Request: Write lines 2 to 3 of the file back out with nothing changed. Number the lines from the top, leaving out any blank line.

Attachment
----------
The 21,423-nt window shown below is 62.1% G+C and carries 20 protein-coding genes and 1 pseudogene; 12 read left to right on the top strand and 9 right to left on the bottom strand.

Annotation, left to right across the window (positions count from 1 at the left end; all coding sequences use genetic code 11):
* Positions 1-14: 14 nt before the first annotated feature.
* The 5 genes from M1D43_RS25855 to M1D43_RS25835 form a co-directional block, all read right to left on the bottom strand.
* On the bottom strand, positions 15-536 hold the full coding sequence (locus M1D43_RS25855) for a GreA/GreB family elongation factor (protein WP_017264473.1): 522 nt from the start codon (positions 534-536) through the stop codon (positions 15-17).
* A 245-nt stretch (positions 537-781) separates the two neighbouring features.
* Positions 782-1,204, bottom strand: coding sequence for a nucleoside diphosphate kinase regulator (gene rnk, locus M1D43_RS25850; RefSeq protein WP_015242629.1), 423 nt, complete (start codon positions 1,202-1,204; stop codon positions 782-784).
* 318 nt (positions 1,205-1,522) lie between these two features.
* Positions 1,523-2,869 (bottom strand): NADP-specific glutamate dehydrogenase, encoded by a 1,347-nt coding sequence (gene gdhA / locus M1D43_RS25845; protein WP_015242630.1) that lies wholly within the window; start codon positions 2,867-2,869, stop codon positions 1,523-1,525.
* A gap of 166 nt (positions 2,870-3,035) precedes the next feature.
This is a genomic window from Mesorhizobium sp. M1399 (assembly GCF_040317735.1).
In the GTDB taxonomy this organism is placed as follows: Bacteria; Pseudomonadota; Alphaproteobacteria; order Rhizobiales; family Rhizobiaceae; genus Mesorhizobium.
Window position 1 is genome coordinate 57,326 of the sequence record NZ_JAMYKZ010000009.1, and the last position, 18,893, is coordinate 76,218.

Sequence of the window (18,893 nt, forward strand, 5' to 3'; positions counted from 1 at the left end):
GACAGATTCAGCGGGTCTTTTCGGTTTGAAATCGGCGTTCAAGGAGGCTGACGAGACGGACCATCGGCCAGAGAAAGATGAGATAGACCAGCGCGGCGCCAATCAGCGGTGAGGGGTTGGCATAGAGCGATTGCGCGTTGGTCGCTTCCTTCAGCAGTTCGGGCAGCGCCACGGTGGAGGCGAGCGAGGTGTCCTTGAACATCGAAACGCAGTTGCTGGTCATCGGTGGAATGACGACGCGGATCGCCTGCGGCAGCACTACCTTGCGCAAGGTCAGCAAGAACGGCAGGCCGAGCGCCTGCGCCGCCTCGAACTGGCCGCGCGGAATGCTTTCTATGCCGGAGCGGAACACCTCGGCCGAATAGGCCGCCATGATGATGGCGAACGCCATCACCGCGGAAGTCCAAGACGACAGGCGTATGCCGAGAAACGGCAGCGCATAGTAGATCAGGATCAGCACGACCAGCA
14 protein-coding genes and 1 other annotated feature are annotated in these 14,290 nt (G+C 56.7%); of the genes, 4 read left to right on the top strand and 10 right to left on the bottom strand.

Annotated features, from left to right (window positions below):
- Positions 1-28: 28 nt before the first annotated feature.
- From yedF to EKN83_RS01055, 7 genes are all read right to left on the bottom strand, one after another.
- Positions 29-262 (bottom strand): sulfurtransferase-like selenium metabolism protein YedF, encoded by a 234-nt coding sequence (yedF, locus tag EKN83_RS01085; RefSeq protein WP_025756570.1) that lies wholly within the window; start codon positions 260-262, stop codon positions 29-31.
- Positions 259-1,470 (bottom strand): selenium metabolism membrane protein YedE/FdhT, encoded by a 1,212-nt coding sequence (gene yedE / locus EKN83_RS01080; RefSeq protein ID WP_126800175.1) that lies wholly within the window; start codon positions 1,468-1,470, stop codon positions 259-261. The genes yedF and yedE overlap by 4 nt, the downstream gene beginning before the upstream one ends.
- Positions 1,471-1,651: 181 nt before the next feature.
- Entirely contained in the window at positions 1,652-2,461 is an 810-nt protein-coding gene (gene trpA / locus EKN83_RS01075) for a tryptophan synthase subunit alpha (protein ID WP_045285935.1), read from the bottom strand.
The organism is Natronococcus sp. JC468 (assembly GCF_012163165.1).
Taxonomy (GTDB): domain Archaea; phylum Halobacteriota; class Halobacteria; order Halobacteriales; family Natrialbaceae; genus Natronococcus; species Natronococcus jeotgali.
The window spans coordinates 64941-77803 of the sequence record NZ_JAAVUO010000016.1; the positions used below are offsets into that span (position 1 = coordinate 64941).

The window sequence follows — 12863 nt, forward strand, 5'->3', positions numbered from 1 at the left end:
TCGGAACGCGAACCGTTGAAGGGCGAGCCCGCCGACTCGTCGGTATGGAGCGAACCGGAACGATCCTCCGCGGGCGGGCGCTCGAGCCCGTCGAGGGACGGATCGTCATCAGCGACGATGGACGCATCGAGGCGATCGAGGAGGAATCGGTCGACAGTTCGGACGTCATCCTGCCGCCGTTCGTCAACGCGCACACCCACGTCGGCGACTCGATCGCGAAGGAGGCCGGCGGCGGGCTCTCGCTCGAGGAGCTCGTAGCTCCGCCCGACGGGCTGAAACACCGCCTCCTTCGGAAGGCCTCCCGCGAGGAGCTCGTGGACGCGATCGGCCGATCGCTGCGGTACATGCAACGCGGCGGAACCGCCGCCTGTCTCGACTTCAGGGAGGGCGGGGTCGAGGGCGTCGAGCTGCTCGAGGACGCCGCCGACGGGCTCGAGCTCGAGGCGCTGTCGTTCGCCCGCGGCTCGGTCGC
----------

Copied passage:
Annotation, left to right across the window (positions count from 1 at the left end; all coding sequences use genetic code 11):
* Positions 1-14: 14 nt before the first annotated feature.